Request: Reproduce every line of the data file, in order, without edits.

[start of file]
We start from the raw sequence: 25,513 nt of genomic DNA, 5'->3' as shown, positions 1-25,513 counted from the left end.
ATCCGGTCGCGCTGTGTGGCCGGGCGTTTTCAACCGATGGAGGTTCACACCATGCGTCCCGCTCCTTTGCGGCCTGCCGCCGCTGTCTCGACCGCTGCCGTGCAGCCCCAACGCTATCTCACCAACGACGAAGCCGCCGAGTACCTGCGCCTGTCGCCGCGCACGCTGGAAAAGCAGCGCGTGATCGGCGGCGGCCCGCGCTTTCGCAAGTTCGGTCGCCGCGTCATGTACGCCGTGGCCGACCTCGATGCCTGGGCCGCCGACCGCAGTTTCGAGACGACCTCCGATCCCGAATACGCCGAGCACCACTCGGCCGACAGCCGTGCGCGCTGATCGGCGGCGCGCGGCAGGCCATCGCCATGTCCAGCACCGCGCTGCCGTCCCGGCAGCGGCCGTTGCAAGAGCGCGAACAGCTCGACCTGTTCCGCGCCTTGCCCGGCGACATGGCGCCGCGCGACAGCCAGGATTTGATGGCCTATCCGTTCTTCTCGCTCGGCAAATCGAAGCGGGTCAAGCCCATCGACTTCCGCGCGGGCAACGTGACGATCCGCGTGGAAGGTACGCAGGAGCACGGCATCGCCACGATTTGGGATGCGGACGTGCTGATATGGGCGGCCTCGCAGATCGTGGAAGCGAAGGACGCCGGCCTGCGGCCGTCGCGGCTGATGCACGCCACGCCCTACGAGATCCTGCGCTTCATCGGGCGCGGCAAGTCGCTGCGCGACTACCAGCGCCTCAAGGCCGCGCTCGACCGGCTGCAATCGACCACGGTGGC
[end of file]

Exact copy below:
We start from the raw sequence: 25,513 nt of genomic DNA, 5'->3' as shown, positions 1-25,513 counted from the left end.
ATCCGGTCGCGCTGTGTGGCCGGGCGTTTTCAACCGATGGAGGTTCACACCATGCGTCCCGCTCCTTTGCGGCCTGCCGCCGCTGTCTCGACCGCTGCCGTGCAGCCCCAACGCTATCTCACCAACGACGAAGCCGCCGAGTACCTGCGCCTGTCGCCGCGCACGCTGGAAAAGCAGCGCGTGATCGGCGGCGGCCCGCGCTTTCGCAAGTTCGGTCGCCGCGTCATGTACGCCGTGGCCGACCTCGATGCCTGGGCCGCCGACCGCAGTTTCGAGACGACCTCCGATCCCGAATACGCCGAGCACCACTCGGCCGACAGCCGTGCGCGCTGATCGGCGGCGCGCGGCAGGCCATCGCCATGTCCAGCACCGCGCTGCCGTCCCGGCAGCGGCCGTTGCAAGAGCGCGAACAGCTCGACCTGTTCCGCGCCTTGCCCGGCGACATGGCGCCGCGCGACAGCCAGGATTTGATGGCCTATCCGTTCTTCTCGCTCGGCAAATCGAAGCGGGTCAAGCCCATCGACTTCCGCGCGGGCAACGTGACGATCCGCGTGGAAGGTACGCAGGAGCACGGCATCGCCACGATTTGGGATGCGGACGTGCTGATATGGGCGGCCTCGCAGATCGTGGAAGCGAAGGACGCCGGCCTGCGGCCGTCGCGGCTGATGCACGCCACGCCCTACGAGATCCTGCGCTTCATCGGGCGCGGCAAGTCGCTGCGCGACTACCAGCGCCTCAAGGCCGCGCTCGACCGGCTGCAATCGACCACGGTGGC